Stockholm syndrome

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Stockholm syndrome is a psychological response sometimes seen in abducted hostages, in which the hostage shows signs of loyalty to the hostage-taker, regardless of the danger or risk in which they have been placed. The syndrome is named after the Norrmalmstorg robbery of Kreditbanken at Norrmalmstorg, Stockholm, Sweden, in which the bank robbers held bank employees hostage from August 23 to August 28 in 1973. In this case, the victims became emotionally attached to their victimizers, and even defended their captors after they were freed from their six-day ordeal. The term "Stockholm Syndrome" was coined by the criminologist and psychiatrist Nils Bejerot, who assisted the police during the robbery, and referred to the syndrome in a news broadcast.[1]

Kreditbanken at Norrmalmstorg, Stockholm

In 2007, a group of scholars studied twelve highly-publicized cases of Stockholm syndrome, publishing their results in Acta Psychiatrica Scandinavia. They argued that, as the media accounts lacked "access to primary sources" or an "identification of a pattern of features exhibited in Stockholm syndrome," the characterization of any of these events as Stockholm syndrome could have been due to reporting bias.[2]


[edit] Psychoanalytic explanations

According to the psychoanalytic view of the syndrome, the tendency might well be the result of employing the strategy evolved by newborn babies to form an emotional attachment to the nearest powerful adult in order to maximize the probability that this adult will enable — at the very least — the survival of the child, if not also prove to be a good parental figure. This syndrome is considered a prime example for the defense mechanism of identification.[3]

[edit] Potential examples of Stockholm syndrome

  • Millionaire heiress Patty Hearst was kidnapped by the Symbionese Liberation Army. After two months in captivity, she actively took part in a robbery they were orchestrating. Her unsuccessful legal defense was that she suffered from Stockholm syndrome and was coerced into aiding the SLA. She was convicted and imprisoned for her actions in the robbery, though her sentence was commuted in February 1979 by President Jimmy Carter, and she received a Presidential pardon from Bill Clinton.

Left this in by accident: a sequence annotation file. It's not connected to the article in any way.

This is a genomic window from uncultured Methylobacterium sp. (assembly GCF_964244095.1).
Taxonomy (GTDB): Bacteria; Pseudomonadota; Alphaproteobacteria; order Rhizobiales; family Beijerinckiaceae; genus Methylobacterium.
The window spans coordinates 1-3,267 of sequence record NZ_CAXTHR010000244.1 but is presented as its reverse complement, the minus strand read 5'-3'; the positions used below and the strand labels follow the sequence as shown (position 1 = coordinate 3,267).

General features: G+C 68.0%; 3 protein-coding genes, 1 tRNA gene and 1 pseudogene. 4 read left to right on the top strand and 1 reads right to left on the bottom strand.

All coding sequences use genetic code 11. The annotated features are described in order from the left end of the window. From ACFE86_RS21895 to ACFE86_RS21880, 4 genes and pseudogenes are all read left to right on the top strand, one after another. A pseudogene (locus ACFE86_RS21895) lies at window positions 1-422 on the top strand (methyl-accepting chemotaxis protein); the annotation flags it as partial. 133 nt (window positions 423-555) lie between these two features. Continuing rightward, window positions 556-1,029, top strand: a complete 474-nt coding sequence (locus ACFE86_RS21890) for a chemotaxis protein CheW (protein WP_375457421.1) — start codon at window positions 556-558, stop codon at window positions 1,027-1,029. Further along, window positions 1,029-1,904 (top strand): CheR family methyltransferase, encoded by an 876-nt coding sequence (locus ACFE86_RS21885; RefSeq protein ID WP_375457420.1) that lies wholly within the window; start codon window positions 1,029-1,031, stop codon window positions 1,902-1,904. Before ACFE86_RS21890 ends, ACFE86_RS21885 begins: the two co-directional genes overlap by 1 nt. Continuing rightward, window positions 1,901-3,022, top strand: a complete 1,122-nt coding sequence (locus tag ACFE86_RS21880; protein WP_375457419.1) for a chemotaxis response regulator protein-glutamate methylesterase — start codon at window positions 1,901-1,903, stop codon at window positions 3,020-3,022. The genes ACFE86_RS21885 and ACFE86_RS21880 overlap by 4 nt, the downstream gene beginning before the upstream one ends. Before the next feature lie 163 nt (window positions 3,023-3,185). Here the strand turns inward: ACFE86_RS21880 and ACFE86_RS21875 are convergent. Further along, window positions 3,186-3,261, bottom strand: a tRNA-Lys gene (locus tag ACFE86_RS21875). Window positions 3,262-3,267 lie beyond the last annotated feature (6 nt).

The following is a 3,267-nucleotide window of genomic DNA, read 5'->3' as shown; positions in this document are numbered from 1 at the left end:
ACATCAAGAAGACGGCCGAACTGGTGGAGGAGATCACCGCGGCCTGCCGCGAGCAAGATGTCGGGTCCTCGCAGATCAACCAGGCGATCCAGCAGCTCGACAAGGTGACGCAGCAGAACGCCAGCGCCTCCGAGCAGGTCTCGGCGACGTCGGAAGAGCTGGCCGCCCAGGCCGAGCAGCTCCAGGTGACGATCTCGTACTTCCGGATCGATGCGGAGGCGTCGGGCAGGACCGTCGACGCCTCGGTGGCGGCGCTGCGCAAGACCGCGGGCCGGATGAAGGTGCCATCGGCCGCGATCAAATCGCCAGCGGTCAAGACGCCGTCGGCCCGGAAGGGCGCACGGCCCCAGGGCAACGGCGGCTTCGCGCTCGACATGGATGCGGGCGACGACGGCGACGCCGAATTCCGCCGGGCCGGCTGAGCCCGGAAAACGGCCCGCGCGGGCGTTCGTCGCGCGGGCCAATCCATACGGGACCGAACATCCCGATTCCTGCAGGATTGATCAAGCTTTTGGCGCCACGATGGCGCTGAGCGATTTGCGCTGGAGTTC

• Natascha Kampusch, a 10-year old Austrian child who was kidnapped by Wolfgang Priklopil before escaping at the age of 18 in 2006, showed signs of having suffered from Stockholm syndrome, as evidenced by her grieving after her captor's suicide[4], although she explicitly denied ever commiserating with him, stating that with his death, she lost the chance to get several questions answered.[5]
  • Shawn Hornbeck was kidnapped at age 11 in 2002 and held for four years by Michael J. Devlin in Missouri. Shawn Hornbeck started using Devlin's last name and despite talking to police on two separate occasions about other unrelated matters, Shawn Hornbeck did not seek the assistance of law enforcement. There have been many questions raised in the media reports surrounding his rescue in January 2007 about why he did not speak out earlier leading to reported speculation that he suffered from Stockholm Syndrome. However, there are many, including other victims of sexual abuse, and others who have been victims of kidnappings, who have expressed their understanding and support Shawn's decisions not to make an attempt to escape.[6]